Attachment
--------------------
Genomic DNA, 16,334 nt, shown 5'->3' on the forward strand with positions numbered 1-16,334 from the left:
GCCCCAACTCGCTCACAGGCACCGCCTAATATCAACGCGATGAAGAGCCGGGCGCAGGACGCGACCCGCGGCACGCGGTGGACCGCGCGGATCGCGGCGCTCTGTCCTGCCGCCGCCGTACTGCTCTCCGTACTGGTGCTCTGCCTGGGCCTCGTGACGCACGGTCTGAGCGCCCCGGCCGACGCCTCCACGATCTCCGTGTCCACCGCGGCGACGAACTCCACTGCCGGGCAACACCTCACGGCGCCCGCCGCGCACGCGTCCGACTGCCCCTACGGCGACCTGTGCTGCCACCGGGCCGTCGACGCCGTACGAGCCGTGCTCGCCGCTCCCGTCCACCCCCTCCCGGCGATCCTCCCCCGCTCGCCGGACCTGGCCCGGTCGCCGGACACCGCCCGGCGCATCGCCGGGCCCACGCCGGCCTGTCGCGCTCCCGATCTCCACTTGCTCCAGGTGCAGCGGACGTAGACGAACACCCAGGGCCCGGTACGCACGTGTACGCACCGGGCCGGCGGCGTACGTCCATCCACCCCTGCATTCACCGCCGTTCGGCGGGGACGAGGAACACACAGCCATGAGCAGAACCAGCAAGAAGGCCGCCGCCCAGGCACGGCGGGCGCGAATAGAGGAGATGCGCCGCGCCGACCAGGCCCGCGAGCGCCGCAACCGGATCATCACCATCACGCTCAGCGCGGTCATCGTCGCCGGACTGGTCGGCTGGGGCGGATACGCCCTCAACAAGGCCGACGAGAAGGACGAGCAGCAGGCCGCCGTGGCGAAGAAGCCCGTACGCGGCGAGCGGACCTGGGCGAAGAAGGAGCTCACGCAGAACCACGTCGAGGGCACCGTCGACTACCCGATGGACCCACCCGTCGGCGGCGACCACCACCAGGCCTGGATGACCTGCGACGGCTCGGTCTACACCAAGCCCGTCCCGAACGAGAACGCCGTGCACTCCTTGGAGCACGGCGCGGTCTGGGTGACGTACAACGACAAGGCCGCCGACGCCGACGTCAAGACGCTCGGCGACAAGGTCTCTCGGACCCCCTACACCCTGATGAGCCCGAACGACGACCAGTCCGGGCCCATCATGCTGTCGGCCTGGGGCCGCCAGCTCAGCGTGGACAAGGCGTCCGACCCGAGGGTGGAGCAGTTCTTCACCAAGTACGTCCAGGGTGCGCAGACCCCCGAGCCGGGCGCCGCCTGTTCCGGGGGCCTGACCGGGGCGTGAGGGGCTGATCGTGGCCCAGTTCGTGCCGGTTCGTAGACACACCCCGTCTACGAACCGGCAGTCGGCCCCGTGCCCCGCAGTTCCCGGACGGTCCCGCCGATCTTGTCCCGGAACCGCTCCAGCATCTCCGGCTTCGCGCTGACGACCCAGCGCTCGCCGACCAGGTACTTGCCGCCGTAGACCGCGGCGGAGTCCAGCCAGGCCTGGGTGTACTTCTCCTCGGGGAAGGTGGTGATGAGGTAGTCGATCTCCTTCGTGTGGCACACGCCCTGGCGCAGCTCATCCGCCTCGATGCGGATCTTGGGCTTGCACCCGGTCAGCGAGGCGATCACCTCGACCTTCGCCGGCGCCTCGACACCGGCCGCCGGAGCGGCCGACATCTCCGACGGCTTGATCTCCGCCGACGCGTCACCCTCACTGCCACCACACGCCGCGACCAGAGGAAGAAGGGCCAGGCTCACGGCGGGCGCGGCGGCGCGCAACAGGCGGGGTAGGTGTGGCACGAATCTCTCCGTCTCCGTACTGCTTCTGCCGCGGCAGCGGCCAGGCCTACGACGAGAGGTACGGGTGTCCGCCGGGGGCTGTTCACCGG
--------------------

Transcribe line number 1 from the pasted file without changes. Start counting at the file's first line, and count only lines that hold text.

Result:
Genomic DNA, 16,334 nt, shown 5'->3' on the forward strand with positions numbered 1-16,334 from the left: